Randy Susan Meyers' novels are informed by over twenty years working with criminal offenders and families impacted by emotional and physical violence.
Reviewing her newest novel, Waisted, Booklist wrote "Meyers exquisitely explores body image, family, and marriage in this surprisingly deep novel. Though she starts with a fictionalized version of the TV show The Biggest Loser, she dips into major issues of race, culture, obsession, and sisterhood. Taking on the timely topic of how a woman is perceived in today’s society, she twists it into how far women will go to be what society deems right, and at what cost—a marriage, a family obligation, a personal goal? A compelling story that will leave readers giving their scale the side eye."
Kirkus Review wrote, "Meyers spins a compelling tale, raising critical questions about familial, social, and cultural messages about body image . . ." and Library Journal said "Meyers delivers a timely examination of body image, family, friendship, and what it means to be a woman in modern society. It will appeal to anyone who has ever dreaded stepping on a scale; even those who haven't will learn from it. Culturally inclusive and societally on point, this is a must-read."
The Widow of Wall Street, the story of a woman’s seemingly blind love for her husband as he conquers Wall Street, and her extraordinary, perhaps foolish, loyalty during his precipitous fall, was called “compelling” by The Washington Post; . Library Journal wrote, “Full of deceit, scandal, and guilt, her novel expertly explores how rising to the top only to hit rock bottom affects a family. The consequence will leave readers reeling.”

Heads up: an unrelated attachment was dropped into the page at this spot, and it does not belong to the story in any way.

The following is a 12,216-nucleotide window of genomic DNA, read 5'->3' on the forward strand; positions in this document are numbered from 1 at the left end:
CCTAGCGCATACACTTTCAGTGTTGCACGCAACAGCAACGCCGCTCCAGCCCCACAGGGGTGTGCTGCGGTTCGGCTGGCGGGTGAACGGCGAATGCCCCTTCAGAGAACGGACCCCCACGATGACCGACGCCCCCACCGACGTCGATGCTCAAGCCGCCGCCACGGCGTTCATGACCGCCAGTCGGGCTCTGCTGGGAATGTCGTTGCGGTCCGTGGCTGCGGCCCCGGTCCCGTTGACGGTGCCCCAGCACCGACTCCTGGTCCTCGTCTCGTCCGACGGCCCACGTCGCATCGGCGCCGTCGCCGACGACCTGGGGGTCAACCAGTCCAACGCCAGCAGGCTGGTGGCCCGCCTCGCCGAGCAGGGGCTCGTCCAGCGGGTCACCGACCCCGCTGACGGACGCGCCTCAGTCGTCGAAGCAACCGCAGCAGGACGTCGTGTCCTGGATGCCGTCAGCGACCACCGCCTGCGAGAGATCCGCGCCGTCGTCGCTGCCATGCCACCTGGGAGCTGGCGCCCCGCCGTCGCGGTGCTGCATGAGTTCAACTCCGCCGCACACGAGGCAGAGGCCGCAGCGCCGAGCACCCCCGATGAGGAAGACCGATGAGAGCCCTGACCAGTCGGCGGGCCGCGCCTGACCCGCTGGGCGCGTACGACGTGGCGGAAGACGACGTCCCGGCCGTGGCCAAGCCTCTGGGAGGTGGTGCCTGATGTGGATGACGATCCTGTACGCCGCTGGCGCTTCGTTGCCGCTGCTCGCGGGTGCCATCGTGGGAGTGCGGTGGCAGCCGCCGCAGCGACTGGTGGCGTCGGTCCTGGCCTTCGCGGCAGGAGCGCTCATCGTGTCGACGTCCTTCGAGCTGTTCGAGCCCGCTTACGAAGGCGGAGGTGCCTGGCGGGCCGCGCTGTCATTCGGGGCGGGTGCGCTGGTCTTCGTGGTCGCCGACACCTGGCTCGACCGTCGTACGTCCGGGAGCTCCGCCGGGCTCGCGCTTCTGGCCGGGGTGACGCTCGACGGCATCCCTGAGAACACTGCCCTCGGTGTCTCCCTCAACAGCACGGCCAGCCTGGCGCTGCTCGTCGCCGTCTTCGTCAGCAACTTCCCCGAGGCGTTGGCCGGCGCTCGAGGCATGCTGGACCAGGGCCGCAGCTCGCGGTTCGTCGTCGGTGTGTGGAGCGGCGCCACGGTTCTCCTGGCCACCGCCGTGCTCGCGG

Publishers Weekly called The Widow of Wall Street “an engaging and sharp reflection of the rapid changes in marital dynamics over the course of the 20th century, as well as a cautionary tale about the dangers and allure of ambition in the heyday of Wall Street.”
New York Times bestselling author, Melanie Benjamin wrote, “I dare you not to read Randy Susan Meyers’ The Widow of Wall Street in one big gulp,” after reading this novel.
Two previous novels, The Murderer’s Daughters and Accidents of Marriage were finalists for the Mass Book Awards (2010 & 2015) and each was included as a “Must Read Book” by the Massachusetts Council of the Book, which declared, “The clear and distinctive voice of Randy Susan Meyers will have you enraptured and wanting more.”
The Boston Globe called Meyers’ second novel, The Comfort of Lies “sharp and biting, and sometimes wickedly funny when the author skewers Boston’s class and
neighborhood dividing lines, but it has a lot of heart, too.”
Choosing Accidents of Marriage as a People “Pick of The Week,” the magazine wrote, “This novel’s unsparing look at emotional abuse and its devastating consequences gives it gravity and bite, while a glimpse into a physically damaged mind both surprises and fascinates.”
The Murderer’s Daughters was called a “Knock-out Debut” by the LA Times and was a nationwide Target Book Club pick.
Meyers is a Brooklyn-Boston mix who believes happiness requires family, friends, books, and an occasional NY bagel. She lives in Boston with her husband where she teaches writing seminars at Boston’s Grub Street Writers’ Center.